Souterrains, le monde creusé par l'homme. Jérôme et Laurent Triolet. Carrières souterraines, champignonnières, villes souterraines, souterrains-refuges, habitats troglodytiques, tunelles de guerre, souterrains cultuels, catacombes.

War tunnels

The most famous examples of war tunnels are located in Southern Vietnam. In the region of Saigon, there is an impressive network of tunnels dug mainly during the Vietnam War. Around Cu-Chi and in the Iron Triangle, there might have been up to 300 km of tunnels with a capacity of 16 000 people. The corridors of Cu-Chi tunnels are very low (0,6 to 1,1 m high) and narrow (0,5 to 0,7 m wide), each section is several hundred meters long. They often change direction, are divided into numerous branches and arranged on 2 or 3 levels. Hatches carefully disguised in the ground of the forest closed the entrances of the tunnels. This tunnel network was connected externally to trenches and firing positions. The long and narrow tunnels also lead to half-buried rooms in which Viet Cong spent most of the time. They were used as kitchens, sleeping-rooms, meeting-rooms, infirmaries or operating rooms. At the lower level, the corridors lead to underground rooms, these smaller and safer rooms were used as bomb shelters and contained food, weapons and ammunition storages.
In Southern Lebanon, the galleries and bunkers dug by the Hezbollah seem to be a contemporary variant of Vietnam war tunnels. In July 2006, the Israeli Army entered Southern Lebanon. Despite air power and the great technological superiority of Tsahal, well protected inside the cavities and moving secretly thanks to the tunnels, Hezbollah fighters effectively resisted the enemy. Israeli forces lost 120 soldiers and around 60 tanks.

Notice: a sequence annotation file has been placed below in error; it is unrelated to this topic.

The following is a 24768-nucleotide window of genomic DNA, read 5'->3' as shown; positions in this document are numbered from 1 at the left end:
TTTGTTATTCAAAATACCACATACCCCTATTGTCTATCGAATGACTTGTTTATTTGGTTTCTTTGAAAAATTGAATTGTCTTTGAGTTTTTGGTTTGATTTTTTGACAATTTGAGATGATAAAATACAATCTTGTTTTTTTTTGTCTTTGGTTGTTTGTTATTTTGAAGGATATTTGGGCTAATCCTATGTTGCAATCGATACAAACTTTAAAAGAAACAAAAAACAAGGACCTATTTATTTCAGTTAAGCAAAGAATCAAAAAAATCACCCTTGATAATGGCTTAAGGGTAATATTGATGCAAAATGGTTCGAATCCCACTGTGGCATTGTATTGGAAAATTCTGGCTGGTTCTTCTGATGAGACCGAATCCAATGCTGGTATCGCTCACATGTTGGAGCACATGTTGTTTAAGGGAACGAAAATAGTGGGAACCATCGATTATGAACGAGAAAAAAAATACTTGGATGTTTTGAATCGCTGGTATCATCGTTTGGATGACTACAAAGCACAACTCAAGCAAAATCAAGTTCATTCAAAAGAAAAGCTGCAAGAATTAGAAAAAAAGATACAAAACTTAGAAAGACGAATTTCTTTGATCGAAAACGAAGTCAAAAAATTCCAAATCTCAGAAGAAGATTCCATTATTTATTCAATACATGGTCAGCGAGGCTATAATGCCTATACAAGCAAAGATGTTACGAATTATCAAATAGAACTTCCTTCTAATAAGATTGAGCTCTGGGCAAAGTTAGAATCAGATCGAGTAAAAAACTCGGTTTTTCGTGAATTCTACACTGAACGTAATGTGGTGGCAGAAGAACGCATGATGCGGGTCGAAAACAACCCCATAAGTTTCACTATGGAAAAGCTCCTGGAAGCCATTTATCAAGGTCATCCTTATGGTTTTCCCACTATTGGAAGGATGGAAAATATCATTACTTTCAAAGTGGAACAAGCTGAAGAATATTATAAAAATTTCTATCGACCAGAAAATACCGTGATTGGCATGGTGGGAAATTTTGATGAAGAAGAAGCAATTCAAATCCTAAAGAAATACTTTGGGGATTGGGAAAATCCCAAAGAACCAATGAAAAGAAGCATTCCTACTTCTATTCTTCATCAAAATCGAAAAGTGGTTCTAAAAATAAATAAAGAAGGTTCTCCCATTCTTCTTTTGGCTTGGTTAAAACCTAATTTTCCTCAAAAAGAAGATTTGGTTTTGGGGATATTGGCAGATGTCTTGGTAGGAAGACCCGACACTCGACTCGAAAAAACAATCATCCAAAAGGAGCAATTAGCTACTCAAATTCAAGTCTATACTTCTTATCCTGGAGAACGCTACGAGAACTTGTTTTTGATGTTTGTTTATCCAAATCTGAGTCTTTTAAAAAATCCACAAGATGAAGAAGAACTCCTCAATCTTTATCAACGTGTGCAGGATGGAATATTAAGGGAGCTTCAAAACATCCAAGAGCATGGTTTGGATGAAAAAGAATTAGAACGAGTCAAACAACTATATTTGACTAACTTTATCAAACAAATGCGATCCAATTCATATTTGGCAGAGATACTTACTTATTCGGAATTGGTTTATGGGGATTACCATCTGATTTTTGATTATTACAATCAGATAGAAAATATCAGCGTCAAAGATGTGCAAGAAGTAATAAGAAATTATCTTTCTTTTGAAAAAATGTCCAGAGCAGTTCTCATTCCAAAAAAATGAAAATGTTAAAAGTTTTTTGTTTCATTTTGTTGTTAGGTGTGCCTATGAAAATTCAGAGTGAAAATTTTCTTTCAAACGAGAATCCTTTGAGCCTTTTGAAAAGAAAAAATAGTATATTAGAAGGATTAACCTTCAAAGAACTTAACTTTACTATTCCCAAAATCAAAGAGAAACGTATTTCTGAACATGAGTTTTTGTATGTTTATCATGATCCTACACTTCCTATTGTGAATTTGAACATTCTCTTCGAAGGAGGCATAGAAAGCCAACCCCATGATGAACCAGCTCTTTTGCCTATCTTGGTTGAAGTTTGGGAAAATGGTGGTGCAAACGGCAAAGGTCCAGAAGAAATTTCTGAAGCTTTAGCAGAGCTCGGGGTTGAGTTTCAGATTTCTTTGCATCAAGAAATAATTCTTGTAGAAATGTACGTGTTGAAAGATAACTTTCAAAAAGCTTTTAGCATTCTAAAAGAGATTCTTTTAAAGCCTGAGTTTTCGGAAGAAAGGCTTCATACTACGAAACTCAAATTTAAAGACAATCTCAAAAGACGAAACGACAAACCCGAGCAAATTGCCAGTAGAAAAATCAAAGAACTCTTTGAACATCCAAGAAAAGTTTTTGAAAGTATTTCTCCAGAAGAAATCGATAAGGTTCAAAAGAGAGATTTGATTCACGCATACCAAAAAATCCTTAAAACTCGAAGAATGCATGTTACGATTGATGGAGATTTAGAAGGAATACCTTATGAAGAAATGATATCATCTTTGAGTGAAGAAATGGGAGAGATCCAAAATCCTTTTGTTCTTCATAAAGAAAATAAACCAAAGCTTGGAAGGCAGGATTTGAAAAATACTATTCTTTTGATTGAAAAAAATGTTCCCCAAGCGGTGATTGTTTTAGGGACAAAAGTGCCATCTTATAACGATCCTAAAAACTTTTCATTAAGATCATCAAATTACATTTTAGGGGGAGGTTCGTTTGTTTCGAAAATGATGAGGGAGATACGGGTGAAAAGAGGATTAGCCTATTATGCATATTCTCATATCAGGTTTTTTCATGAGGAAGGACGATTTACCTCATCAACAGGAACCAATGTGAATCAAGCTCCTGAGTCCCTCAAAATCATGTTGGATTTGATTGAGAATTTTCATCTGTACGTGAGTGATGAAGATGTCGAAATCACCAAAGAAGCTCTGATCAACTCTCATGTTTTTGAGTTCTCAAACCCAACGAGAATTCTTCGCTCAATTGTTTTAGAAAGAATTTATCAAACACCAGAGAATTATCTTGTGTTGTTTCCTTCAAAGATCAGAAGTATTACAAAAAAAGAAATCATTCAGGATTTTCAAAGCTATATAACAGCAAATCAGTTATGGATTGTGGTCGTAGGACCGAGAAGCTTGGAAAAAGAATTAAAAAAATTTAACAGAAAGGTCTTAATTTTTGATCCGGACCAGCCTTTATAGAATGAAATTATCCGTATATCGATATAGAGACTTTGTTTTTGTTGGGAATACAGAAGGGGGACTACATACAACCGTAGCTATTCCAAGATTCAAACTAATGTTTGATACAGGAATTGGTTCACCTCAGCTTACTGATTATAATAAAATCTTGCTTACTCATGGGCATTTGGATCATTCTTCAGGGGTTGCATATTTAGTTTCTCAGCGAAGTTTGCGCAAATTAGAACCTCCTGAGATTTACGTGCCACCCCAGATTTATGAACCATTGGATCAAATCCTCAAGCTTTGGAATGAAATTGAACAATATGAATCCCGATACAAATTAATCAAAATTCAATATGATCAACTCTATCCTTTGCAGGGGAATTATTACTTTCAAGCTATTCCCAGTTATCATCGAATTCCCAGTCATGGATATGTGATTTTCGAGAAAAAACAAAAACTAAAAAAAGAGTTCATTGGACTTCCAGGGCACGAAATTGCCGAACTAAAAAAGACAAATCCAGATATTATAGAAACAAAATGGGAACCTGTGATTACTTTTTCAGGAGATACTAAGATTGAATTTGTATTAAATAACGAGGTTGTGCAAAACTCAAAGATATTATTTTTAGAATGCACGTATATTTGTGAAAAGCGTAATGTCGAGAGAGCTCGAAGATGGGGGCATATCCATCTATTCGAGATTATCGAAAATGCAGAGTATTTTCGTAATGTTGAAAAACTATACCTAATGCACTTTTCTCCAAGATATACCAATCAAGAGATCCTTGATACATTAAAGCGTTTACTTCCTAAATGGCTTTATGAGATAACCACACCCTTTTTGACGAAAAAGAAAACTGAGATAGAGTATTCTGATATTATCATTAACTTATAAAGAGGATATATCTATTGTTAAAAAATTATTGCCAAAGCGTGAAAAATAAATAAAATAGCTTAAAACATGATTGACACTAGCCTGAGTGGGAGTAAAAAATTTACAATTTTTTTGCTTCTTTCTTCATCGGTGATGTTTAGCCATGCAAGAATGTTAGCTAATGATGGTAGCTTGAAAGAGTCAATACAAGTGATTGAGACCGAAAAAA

Inside war tunnels, thanks to the corridors, the half-buried and underground rooms, fighters can escape aerial surveillance and protect themselves against repeated and destructive bombings. The long corridors of war tunnels allow fighters to escape mopping-up operations, to move secretly and to counter attack where they were not expected. For this reason, the tunnels are connected with trenches and firing positions. Because of their direct involvement in the fight, war tunnels are different from underground refuges.


Photo Library “Tunnels of Vietnam”



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